Thinking Like a Hacker: The Threat of DeFi Hacks for Financial Institutions | Hacker Noon

image

Lior Lamesh Hacker Noon profile picture

Lior Lamesh

Co-Founder and CEO of GK8

The DeFi (decentralized finance) ecosystem burst out into the spotlight last year as the amount of money locked into the smart contracts, on-chain programs powering it, soared. This development was not lost on major financial institutions, which moved to explore the novel ecosystem, but hackers were paying attention too. It is thus hardly surprising that this year, DeFi-related theft, hacks, and scams hit an all-time high, already accounting for more than 54% of major crypto fraud compared to 3% this time last year. 

To put this in perspective, here is a list of DeFi hacks that cost investors approximately $1.2 billion this year alone.

  1. Saddle Finance: $275,000
  2. Yearn Finance (YFI): $11,000,000
  3. Growth DeFi (GRO): $1,300,000
  4. BT Finance (BT): $1,500,000
  5. Alpha Finance Lab (ALPHA) & Cream Finance (CREAM): $37,000,000
  6. Furucombo (COMBO): $14,000,000
  7. Meerkat Finance (MKAT): $31,000,000
  8. Paid Network (PAID): $160,000,000
  9. DODO (DODO): $1,910,000
  10. Roll: $5,700,000
  11. Iron Finance (IRON): $170,000
  12. TurtleDex (TTDX): $2,400,000
  13. Force DAO (FORCE): $376,000
  14. EasyFi (EZ): $80,000,000
  15. Uranium Finance: $50,000,000
  16. Spartan Protocol (SPARTA): $30,000,000
  17. Rari Capital (RGT): $15,000,000
  18. xToken (XTK): $24,500,000
  19. bEarn Fi (BFI): $11,000,000
  20. PancakeBunny (BUNNY): $200,000,000
  21. Venus Protocol (XVS): N/A
  22. AutoShark Finance (JAWS): $822,000
  23. Merlin Lab: $1,560,000
  24. Wild Credit (WILD): N/A
  25. BurgerSwap (BURGER): $7,200,000
  26. Belt Finance (BELT): $50,000,000
  27. Alchemix (ALCX): N/A
  28. Impossible Finance (IF): $500,000
  29. Eleven Finance (ELE): $4,600,000
  30. SafeDollar (SDO): $248,000
  31. ChainSwap (ASAP): $5,200,000
  32. Bondly Finance (BONDLY): N/A
  33. THORChain (RUNE): $18,039,000
  34. PancakeBunny (BUNNY): $2,400,000
  35. Levyathan (LEV): N/A
  36. Popsicle Finance (ICE): $25,000,000
  37. Punk Protocol (PUNK): $3,950,000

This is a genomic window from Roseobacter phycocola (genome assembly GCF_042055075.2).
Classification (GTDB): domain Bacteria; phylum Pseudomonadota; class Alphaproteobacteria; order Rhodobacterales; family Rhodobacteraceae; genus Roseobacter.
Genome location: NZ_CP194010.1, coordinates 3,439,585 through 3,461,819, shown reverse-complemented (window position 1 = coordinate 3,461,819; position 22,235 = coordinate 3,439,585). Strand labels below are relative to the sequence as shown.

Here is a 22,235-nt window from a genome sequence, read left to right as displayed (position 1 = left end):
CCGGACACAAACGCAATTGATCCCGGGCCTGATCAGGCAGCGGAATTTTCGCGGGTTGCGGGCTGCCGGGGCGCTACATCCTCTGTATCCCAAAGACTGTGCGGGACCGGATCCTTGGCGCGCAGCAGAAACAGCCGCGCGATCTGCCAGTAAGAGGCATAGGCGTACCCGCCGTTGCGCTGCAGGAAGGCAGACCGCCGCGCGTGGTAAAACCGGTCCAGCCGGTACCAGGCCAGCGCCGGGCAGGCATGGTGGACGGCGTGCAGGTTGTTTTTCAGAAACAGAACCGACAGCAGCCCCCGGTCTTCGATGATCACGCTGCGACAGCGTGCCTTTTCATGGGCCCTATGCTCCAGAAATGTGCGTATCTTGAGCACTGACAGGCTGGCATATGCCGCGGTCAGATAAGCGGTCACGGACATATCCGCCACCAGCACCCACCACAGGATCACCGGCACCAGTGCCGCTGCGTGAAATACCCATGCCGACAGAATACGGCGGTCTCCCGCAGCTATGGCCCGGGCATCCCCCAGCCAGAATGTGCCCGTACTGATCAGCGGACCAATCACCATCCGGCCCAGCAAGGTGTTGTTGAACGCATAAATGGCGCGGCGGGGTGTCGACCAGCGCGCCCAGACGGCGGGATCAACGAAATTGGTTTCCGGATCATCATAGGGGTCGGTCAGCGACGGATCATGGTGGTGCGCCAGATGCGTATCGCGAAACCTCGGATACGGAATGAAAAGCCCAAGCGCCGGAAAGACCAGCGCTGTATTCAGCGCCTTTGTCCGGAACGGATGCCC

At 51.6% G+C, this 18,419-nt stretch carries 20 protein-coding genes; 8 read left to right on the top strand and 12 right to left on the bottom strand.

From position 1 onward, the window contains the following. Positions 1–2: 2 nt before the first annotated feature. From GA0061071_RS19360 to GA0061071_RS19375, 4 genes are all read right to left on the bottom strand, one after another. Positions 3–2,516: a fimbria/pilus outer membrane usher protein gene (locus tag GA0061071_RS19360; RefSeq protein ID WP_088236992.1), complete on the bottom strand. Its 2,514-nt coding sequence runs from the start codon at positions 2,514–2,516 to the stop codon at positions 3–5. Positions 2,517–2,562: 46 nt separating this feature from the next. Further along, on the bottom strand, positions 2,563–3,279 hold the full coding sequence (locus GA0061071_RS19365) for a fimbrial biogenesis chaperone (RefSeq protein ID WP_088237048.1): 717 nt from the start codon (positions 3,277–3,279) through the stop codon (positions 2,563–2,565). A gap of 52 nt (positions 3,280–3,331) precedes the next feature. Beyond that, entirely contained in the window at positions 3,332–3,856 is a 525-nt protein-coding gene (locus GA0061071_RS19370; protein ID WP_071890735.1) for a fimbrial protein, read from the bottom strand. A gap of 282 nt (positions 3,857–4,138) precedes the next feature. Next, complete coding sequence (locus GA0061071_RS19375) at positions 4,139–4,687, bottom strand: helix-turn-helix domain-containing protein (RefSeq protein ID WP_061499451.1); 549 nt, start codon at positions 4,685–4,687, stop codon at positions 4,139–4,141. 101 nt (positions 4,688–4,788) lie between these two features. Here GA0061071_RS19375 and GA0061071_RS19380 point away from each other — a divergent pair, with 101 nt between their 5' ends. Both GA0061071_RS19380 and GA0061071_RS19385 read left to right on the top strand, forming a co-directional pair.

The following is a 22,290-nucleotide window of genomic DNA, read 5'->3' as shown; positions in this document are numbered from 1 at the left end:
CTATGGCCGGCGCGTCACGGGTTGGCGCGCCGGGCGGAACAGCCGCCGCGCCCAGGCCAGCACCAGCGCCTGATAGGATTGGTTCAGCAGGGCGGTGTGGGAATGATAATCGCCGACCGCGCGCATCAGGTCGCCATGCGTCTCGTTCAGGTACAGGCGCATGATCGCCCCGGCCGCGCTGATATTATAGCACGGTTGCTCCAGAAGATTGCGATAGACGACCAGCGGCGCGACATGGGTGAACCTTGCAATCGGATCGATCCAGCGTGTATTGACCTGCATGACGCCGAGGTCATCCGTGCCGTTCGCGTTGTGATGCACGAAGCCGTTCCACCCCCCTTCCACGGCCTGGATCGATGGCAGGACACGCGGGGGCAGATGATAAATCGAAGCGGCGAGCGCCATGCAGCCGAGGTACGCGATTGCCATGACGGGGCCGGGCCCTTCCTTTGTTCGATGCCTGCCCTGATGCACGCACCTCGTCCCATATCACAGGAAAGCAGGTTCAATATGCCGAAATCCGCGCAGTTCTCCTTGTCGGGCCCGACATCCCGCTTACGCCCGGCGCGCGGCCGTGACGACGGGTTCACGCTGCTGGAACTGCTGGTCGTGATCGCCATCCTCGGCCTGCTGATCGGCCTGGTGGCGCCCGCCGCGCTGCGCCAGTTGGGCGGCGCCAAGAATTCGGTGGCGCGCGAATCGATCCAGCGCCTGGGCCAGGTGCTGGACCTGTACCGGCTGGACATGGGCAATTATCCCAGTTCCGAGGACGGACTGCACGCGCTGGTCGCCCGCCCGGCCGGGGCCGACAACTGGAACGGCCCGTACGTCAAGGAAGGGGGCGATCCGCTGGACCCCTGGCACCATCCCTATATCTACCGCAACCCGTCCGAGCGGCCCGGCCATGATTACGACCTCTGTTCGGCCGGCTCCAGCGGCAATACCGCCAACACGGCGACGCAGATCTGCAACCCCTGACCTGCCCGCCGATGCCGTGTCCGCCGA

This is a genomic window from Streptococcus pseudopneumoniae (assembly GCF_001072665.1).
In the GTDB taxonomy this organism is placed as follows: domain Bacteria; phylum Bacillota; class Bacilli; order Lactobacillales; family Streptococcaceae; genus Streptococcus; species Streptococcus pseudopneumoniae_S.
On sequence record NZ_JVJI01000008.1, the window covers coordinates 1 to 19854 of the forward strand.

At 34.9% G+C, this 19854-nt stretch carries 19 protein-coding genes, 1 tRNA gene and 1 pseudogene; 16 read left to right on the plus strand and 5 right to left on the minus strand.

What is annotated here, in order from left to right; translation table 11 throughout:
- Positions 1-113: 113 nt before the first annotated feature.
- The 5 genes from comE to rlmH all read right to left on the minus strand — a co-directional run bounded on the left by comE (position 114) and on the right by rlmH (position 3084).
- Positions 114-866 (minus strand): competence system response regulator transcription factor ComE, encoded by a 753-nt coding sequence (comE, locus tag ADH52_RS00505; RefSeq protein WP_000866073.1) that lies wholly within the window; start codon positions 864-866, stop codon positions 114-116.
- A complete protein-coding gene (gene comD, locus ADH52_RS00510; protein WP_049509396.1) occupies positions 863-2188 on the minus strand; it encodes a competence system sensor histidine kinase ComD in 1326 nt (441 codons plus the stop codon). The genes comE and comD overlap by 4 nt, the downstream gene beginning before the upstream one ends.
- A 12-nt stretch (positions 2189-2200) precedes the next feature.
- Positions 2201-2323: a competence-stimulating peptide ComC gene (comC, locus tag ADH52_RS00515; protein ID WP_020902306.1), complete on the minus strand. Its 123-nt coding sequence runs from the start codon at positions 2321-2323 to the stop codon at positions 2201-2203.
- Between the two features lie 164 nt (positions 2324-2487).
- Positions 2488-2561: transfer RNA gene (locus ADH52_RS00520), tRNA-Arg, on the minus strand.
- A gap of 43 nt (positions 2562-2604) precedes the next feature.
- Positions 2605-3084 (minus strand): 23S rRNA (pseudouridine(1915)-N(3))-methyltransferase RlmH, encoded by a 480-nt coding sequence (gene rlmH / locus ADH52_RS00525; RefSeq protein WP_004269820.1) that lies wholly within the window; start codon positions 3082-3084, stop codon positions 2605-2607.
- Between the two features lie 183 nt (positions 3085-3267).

38. Poly Network: $268,000,000
  39. Dao Maker: $11,000,000
  40. Cream Finance: $19,000,000
  41. Sushi: $3,100,000
  42. Cream Finance: $130,000,000
  43. bZx: $55,000,000

Hacking is about ROI. It is safe to assume that when it comes to new technologies, hackers will be motivated enough to invest millions into stealing billions. And while blockchain, the ultimate underlying technology of the cryptoverse, is considered highly secure, with DeFi, there is an additional layer to consider – a layer that consists of thousands of various services running on multiple blockchains and interacting with one another. This does sound complex and dynamic, but also opens up new attack vectors for savvy hackers, as not all of these services are equally secure, and some of their interactions can work as exploits too.

Banks like Vast Bank, the first US-chartered bank to offer crypto as banking services, UBS, CitiBank, BNY Mellon, JP Morgan Chase, to name a few, and other major financial institutions like Mastercard, Visa, and Paypal, are all adopting and investing in a crypto future. The primary concern for such major players is how to keep assets safe while still keeping up with the speed of business – and this challenge must not be taken lightly. 

How are hackers finding their way in? Primarily through the vulnerabilities found in the private key management protocols and via vulnerabilities within the smart contract code. 

Private key management

To manage your digital assets, you need a private key. The ability to safely hold and transfer the assets themselves is only guaranteed as long as the private key is safe. Once that key is compromised, the funds can easily be transferred into the hacker’s own wallet. Therefore, preventing the theft of private keys is crucial to maintaining digital asset security.

A multi-party computation (MPC) solution is one of the best methods for securing a private key. It’s designed to distribute fragments (shards) of the private key across multiple computers instead of keeping all of those on one internet-connected computer.